I notice that you didn’t mention theme among the basic elements you had in place. You didn’t say much with your question, so forgive me if I wander off into speculation. In fact, I’ll toss a couple of ideas out there and hopefully something will stick.
Several writer friends of mine and certainly many successful pros are plot-focused, genre writers. There’s nothing wrong that. My genre writing buddies rock at plot; it just pours out of them, but I just can’t do that. I’m not pumping myself up. I’m saying I literally am incapable of creating any plot without knowing what I’m trying to say as a writer in the story.
There are just too many possibilities. Consider how many car chases there could conceivably be for example. How do you know what kind of car chase works for your story? Knowing the point my story intends to demonstrate, helps me understand the job of each scene or chapter. Combining this with the need to develop the character really helps hem me in, reducing the possibilities to a manageable few. Some people are more creative without constraints, but I need them.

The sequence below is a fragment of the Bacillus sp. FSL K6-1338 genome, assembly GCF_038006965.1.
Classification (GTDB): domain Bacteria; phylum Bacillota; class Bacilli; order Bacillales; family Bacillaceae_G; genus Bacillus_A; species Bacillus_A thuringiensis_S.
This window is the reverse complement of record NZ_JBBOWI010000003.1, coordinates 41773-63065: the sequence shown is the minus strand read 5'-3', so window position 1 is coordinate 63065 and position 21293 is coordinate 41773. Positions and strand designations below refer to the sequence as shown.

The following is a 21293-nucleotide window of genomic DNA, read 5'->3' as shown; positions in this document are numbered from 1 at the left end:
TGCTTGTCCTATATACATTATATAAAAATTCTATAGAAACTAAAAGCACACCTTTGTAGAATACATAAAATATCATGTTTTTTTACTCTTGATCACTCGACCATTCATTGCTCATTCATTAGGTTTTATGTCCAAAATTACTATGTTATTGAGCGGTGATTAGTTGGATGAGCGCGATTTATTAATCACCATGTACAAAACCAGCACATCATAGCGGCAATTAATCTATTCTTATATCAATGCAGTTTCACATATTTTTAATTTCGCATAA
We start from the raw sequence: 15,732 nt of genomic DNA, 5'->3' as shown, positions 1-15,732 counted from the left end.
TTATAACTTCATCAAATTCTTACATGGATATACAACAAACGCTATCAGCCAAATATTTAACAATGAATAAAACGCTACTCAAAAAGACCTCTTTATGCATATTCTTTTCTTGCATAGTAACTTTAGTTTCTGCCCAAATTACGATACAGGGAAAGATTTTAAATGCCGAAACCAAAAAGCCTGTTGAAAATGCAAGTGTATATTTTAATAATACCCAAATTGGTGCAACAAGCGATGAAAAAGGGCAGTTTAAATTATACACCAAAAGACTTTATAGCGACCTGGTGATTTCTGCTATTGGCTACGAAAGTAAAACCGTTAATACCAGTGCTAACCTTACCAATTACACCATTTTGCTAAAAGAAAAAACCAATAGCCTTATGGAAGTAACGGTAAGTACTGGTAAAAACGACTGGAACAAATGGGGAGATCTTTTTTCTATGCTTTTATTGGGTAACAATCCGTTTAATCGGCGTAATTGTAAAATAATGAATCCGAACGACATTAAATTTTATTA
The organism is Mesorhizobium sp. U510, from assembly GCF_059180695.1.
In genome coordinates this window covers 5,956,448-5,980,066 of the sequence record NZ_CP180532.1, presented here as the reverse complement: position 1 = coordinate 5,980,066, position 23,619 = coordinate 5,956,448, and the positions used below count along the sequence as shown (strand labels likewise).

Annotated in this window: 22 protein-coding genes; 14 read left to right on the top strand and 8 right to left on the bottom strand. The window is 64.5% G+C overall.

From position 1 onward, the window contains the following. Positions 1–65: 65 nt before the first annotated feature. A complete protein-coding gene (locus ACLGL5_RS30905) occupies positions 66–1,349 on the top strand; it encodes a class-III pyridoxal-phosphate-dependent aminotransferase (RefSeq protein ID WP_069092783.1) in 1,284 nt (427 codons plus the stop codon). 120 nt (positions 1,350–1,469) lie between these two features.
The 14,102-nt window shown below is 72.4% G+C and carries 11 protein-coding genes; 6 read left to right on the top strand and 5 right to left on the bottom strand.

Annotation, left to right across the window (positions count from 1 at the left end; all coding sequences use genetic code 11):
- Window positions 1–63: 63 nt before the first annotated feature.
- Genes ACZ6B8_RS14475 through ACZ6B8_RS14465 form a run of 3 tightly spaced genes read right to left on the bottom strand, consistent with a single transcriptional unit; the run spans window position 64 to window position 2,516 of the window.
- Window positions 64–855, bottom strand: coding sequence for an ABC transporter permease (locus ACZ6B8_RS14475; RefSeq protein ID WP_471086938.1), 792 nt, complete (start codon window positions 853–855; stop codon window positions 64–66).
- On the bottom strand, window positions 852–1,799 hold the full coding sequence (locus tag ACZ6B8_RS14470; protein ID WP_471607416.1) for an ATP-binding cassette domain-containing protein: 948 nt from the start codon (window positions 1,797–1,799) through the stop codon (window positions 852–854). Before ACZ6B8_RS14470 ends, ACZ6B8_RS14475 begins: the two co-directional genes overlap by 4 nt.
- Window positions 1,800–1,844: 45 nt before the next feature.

Another possibility I’ll throw out there (and I really am speculating here) is that you’re writing the wrong story. You didn’t say much, but you mentioned you had the backstory set, but only had a good idea of the story. This suggests you understand the protagonist’s past better that their present. But your story occurs in the present. Consider this.
I’ve noticed in the work of my writer friends a funny tendency to hide from their own character’s emotions. This takes the form of a tragic and defining backstory contrasting a more standard, factual, plot-based story. Often they reference the backstory as exposition when the story’s current events run out of steam. If you find that your protagonist’s backstory excited you into writing in the first place and not the, “basic elements of most fantasy stories,” it might suggest that the better story is the backstory. If so, write that story. Just a thought.